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Look Ahead

5 Things to Watch in Higher Education, Contraceptives, Evidence-Based Policy, Organ Donation, and Democracy in 2022

These program teams also have their eyes on big goals, launches, results, and initiatives to maximize opportunity for students, patients, voters, and more.

While Arnold Ventures has a significant focus on the Criminal Justice and Health Care portfolios, the organization also looks at other ways it can maximize opportunity and minimize injustice via other programs. These program teams also have their eyes on big goals, launches, results, and initiatives coming up in 2022. Like health care and criminal justice, they look at how social programs can better serve individuals — be they patients, voters, or students. Here’s a preview of what’s to come and what they’re watching in higher education, contraceptive choice and access, evidence-based policy, organ donation, and democracy.

#1 Higher Education: Strengthened accountability measures in the Department of Education’s negotiated rulemaking

This year’s sessions on negotiated rulemaking — or NegReg” — will define the rules governing how schools can access federal student aid. (Getty Images)

The Department of Education continues negotiated rulemaking this spring, a process that defines how schools can access federal student borrower aid. AV’s focus is to put accountability measures in place for schools in order to protect students.

The committee for negotiated rulemaking, or negreg, comprised of for-profit and nonprofit school representatives, students, policymakers, and others, will meet three times this spring to talk about a wide range of institutional accountability rules, including:

  • Gainful employment rules, or the connection between how much debt students can take out and how much money they can expect to make after graduation 
  • The 9010 rule, which governs how schools can access money set aside for veterans’ education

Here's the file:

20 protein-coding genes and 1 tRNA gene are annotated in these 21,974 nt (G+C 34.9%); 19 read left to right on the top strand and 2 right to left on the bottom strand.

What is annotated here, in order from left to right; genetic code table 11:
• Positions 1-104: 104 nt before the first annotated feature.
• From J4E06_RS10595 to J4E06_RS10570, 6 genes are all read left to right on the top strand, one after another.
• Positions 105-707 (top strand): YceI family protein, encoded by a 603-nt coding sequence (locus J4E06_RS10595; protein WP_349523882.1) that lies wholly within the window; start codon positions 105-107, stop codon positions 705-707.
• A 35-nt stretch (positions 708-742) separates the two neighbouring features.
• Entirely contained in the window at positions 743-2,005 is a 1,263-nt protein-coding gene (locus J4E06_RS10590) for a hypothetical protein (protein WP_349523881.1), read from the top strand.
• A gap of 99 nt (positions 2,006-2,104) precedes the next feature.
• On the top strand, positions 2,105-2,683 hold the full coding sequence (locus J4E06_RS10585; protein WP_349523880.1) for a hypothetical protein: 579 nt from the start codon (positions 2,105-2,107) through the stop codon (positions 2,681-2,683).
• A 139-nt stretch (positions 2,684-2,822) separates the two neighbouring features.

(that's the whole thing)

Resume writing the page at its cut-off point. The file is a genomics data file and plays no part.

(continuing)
• Borrower defense rules, which outline how students can be protected and made whole when cheated by predatory schools

Director of Higher Education Kelly McManus recently outlines her top five goals for negotiated rulemaking in 2022, which center on accountability for schools, to the benefit of students. 

If the negotiated rulemaking committee is unable to reach consensus by the summer, Secretary of Education James Kvaal will weigh in on how the rules should be made.

#2 Contraceptive Choice and Access: Greater understanding of patients’ views on choice, access, and barriers 

A groundbreaking national study will look at how contraceptive needs — as patients define them — are being met. (Getty Images)

In many fields, broad-based demographic data can give only a small part of the story on why things happen or don’t happen, or what people want and why. The case is the same in reproductive health, where standard details like income, age, coverage status, geography, and simple method-use surveys have been used to try to determine patients’ unmet needs in contraception — and yet, they do not tell the full story. The understanding behind what patients want for contraception, why, and what stands in their way to accessing it is far more complex and nuanced; one method to understand patient needs is, of course, to talk to the patients. 

Dr. Añu Gómez of University of California, Berkeley, a field leader who has been focused for over 20 years on the structural, social, and historical context of contraceptive decision-making and access, is conducting a groundbreaking national study on how contraceptive needs — as patients define them — are being met. The survey has a focus on communities of color who face the greatest systemic barriers to contraceptive access; its results, due late this year, have the potential to inform policy intervention at both the national and state levels.